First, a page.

A planeload of US military personnel in the Northern Territory have been declared close contacts after a fellow US Army soldier tested positive for COVID-19.
The latest NT positive case comes as a Chinese surveillance ship makes its way towards Queensland ahead of a joint military exercise with the United States.
NT Health and the Department of Defence declined to answer how many service personnel were on the affected flight.
“All personnel that travelled on the aircraft with the US Army member that tested positive are being treated as close contacts,” a spokeswoman said.
The infected woman, 22, who is a serving member of the US Army, arrived in Darwin on Thursday July 8 before being diagnosed with the virus late on Monday.
She is one of about 9000 foreign service personnel in Australia for the Talisman Sabre 2021 military war games, which started on Wednesday.
She was initially quarantined at the US Marine-leased Bladin Village workers camp, 36km south of Darwin, with about 1000 other US servicemen and women when she tested positive.
NT Health said the woman has since been moved into the red zone at the Centre for National Resilience in Howard Springs, with her fellow passengers now considered close contacts.
“They are undertaking quarantine procedures at Bladin Village including daily checks.”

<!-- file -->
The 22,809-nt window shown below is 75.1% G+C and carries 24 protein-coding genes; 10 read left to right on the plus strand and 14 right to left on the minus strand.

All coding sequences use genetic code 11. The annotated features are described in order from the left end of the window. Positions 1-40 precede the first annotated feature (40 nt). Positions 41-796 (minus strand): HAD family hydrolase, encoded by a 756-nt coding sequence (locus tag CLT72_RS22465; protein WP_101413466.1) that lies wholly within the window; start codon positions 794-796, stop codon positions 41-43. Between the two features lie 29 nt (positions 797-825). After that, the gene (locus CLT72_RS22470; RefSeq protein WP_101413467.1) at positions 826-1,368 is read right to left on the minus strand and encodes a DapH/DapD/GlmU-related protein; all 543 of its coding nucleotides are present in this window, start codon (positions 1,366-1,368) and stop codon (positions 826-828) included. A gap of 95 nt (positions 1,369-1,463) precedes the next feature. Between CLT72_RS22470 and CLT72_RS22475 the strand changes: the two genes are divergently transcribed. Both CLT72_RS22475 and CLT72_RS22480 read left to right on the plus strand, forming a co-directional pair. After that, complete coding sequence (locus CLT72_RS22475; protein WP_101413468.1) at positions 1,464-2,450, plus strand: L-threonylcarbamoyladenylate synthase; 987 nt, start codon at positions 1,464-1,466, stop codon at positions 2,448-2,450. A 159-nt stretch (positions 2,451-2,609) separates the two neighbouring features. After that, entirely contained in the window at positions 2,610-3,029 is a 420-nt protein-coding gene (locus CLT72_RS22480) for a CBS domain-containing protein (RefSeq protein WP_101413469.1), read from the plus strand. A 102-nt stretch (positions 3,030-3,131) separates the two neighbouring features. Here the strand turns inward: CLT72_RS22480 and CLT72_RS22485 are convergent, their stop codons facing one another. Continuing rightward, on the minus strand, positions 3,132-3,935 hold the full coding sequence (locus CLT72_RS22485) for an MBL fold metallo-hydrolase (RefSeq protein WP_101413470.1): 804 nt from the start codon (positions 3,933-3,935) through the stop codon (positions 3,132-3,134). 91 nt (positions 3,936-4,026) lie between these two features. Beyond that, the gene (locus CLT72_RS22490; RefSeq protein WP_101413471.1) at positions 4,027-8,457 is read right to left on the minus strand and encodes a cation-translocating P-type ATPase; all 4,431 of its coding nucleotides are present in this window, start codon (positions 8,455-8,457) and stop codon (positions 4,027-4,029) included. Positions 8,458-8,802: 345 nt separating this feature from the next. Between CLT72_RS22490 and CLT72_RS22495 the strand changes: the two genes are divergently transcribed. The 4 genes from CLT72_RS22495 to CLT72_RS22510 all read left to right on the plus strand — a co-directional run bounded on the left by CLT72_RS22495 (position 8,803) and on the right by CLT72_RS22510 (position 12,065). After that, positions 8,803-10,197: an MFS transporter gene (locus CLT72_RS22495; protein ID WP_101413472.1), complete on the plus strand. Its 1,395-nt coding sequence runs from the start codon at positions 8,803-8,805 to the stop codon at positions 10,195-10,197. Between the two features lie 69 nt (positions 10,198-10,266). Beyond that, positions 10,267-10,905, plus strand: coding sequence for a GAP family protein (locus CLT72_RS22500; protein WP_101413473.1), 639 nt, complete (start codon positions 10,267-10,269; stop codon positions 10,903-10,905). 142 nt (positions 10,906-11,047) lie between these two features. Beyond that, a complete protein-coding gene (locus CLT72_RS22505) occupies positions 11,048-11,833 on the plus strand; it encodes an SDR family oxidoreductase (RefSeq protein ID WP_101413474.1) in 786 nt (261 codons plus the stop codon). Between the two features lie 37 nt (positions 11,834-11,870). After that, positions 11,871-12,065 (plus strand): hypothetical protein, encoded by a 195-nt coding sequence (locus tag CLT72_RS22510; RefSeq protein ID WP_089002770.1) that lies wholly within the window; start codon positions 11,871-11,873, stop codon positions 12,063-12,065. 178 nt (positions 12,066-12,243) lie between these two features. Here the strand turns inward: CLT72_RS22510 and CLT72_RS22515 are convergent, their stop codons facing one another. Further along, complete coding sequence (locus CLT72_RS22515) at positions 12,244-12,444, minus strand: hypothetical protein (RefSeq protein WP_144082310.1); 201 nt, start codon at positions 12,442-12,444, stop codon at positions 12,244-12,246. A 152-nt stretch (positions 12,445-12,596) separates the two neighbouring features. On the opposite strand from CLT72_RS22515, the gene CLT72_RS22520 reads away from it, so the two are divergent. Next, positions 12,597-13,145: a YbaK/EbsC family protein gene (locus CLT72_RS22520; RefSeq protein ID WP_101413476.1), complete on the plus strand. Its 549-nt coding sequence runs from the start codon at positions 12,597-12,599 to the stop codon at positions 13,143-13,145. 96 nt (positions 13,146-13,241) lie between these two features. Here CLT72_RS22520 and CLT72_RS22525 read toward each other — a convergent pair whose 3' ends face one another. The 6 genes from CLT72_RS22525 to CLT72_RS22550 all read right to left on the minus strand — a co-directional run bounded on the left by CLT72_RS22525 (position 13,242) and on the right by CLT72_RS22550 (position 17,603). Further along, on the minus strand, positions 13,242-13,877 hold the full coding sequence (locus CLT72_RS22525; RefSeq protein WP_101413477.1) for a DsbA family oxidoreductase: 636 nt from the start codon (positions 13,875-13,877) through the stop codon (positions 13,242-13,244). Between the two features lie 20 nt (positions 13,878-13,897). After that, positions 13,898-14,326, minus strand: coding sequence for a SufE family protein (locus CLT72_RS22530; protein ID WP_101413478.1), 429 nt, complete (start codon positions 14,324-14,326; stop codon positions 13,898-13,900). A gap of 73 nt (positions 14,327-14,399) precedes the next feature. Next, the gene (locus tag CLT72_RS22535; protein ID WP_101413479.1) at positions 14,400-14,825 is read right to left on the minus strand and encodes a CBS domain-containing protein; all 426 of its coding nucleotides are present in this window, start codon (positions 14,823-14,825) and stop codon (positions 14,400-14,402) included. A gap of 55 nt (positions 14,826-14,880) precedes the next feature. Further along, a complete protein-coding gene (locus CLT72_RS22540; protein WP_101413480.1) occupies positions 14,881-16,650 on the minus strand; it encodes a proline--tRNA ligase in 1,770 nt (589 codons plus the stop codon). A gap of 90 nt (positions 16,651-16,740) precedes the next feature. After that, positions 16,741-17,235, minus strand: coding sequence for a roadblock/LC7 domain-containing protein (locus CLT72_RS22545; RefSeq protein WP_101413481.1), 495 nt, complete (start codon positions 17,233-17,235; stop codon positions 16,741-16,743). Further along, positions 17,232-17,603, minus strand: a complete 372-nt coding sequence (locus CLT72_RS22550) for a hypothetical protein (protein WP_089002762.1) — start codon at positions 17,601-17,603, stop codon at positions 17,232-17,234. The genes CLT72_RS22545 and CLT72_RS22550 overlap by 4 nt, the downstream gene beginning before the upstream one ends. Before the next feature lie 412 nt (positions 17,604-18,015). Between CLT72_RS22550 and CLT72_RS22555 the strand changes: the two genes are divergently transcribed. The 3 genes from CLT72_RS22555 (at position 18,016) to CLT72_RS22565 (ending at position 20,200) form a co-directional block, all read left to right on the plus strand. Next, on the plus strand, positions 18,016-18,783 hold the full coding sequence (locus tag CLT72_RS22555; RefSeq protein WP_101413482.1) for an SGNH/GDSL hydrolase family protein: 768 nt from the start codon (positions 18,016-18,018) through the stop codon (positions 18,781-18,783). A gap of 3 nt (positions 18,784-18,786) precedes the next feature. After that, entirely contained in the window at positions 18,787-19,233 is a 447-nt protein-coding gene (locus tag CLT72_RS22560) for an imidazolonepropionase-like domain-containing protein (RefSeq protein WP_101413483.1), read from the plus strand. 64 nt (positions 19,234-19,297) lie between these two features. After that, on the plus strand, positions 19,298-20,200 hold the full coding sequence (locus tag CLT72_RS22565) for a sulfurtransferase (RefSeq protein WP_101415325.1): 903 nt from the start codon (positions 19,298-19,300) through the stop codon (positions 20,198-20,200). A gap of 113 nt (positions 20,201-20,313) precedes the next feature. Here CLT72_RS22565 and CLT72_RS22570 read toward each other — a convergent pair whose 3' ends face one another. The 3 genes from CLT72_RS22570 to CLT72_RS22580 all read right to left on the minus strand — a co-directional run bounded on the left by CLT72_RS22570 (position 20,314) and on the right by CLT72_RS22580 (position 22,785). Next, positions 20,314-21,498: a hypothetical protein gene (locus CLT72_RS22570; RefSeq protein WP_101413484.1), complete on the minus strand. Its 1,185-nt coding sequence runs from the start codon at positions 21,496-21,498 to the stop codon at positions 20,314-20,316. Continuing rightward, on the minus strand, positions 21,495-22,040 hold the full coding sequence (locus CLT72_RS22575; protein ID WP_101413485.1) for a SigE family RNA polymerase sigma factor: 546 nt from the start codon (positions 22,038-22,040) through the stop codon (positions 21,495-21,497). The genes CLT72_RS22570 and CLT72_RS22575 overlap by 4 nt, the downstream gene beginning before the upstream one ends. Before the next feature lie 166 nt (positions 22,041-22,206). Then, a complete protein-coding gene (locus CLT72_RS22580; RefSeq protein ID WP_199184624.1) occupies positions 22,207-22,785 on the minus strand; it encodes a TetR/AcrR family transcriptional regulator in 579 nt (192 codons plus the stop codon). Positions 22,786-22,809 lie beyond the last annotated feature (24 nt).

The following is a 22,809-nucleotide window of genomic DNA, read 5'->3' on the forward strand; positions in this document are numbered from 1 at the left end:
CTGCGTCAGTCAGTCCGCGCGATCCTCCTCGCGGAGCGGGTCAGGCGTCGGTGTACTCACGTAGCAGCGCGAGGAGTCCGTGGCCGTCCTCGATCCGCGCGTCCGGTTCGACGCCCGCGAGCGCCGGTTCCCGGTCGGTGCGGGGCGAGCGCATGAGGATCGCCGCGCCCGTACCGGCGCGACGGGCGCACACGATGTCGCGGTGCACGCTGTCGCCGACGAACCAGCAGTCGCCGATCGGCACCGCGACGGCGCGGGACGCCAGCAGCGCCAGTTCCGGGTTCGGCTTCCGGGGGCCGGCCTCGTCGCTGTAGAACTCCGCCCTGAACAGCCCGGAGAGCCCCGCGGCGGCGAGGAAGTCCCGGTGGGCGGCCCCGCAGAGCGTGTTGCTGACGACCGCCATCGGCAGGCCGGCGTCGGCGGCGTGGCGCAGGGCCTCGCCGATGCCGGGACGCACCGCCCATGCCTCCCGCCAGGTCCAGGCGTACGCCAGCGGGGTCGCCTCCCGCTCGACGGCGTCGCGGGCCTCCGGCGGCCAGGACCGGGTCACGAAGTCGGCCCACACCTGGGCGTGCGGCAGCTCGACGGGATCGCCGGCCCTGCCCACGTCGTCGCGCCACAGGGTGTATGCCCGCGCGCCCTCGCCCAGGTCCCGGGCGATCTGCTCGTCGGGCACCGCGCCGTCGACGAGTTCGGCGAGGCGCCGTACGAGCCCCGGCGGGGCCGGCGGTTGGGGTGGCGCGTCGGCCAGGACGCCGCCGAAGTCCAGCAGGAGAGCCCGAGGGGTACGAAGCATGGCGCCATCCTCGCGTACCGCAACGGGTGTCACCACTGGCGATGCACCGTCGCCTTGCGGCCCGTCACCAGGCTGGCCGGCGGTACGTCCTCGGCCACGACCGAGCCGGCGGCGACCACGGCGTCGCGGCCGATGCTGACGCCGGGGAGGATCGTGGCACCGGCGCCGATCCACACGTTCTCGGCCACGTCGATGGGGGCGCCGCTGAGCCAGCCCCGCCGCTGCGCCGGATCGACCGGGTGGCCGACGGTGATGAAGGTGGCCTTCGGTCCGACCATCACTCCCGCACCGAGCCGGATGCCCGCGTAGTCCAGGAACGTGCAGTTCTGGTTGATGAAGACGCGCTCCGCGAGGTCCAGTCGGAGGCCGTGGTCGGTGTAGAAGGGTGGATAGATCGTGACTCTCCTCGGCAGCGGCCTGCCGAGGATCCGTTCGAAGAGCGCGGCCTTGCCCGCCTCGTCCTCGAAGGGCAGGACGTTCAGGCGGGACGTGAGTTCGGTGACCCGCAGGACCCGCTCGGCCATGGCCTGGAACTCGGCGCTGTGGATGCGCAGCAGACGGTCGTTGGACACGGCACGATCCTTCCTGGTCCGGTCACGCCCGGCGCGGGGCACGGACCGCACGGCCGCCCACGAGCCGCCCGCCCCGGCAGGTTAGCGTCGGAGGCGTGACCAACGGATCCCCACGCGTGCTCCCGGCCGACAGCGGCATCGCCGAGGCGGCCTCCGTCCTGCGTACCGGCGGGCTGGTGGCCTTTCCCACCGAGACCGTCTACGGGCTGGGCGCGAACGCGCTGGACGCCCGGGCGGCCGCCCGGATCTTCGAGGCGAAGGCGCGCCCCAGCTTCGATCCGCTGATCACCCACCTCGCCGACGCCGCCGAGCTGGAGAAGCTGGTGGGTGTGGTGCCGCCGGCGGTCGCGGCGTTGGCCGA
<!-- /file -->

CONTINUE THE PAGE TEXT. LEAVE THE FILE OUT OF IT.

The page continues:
A Defence spokesman said the woman did not come into contact with the community while infectious.
More than 17,000 military personnel from Australia, the US, UK, Canada, New Zealand, Japan and South Korea will take part in TS21.
The majority of the mock war games are scheduled to take place in Queensland and off the east coast of Australia.
UK, Canadian, Japanese, and Korean service personnel have quarantined in Sydney. Other foreign troops have been billeted to Brisbane hotels, a spokesman said.
All foreign military personnel arriving in Australia for TS21 undertake two weeks’ mandatory quarantine.
Australia tracks Chinese surveillance ship
Meanwhile, Australia is tracking a Chinese surveillance ship making its way towards Queensland ahead of a joint military exercise with the United States.
Prime Minister Scott Morrison said Australia respected freedom of navigation in international waters but was “very wary” of the ship.
“They’re in an area where they’re allowed to be and we know they’re there and we’re keeping a close eye on it,” he told Sydney radio 2SM on Wednesday.
When pressed, the prime minister conceded he was concerned about the ship.
“We wouldn’t be watching them if we weren’t,” Mr Morrison said.
“Of course we watch them. We’re aware of that. And they’re watching us.”
The Chinese electronic surveillance vessel is expected to arrive on Friday, closely monitoring Talisman Sabre war games taking place over the next fortnight.
Mr Morrison said the vessel had the same legal rights to be in the waters as Australian ships had to sail through the South China Sea.
“And so, we would just simply say that we think the same tolerances and the same appreciation of those international laws should apply.”
Defence Minister Peter Dutton said the Chinese operation was a repeat of previous years, where the People’s Liberation Army conducted both covert and overt activities.
Mr Dutton said China’s military activities had ramped up dramatically, which was partly why the joint exercises were so important.
“Talisman Sabre is not just about the collaboration between Australia and the United States, it’s about our collaboration with near neighbours,” he told reporters in Queensland.
“Our militaries working together in the region is more important than it has ever been.”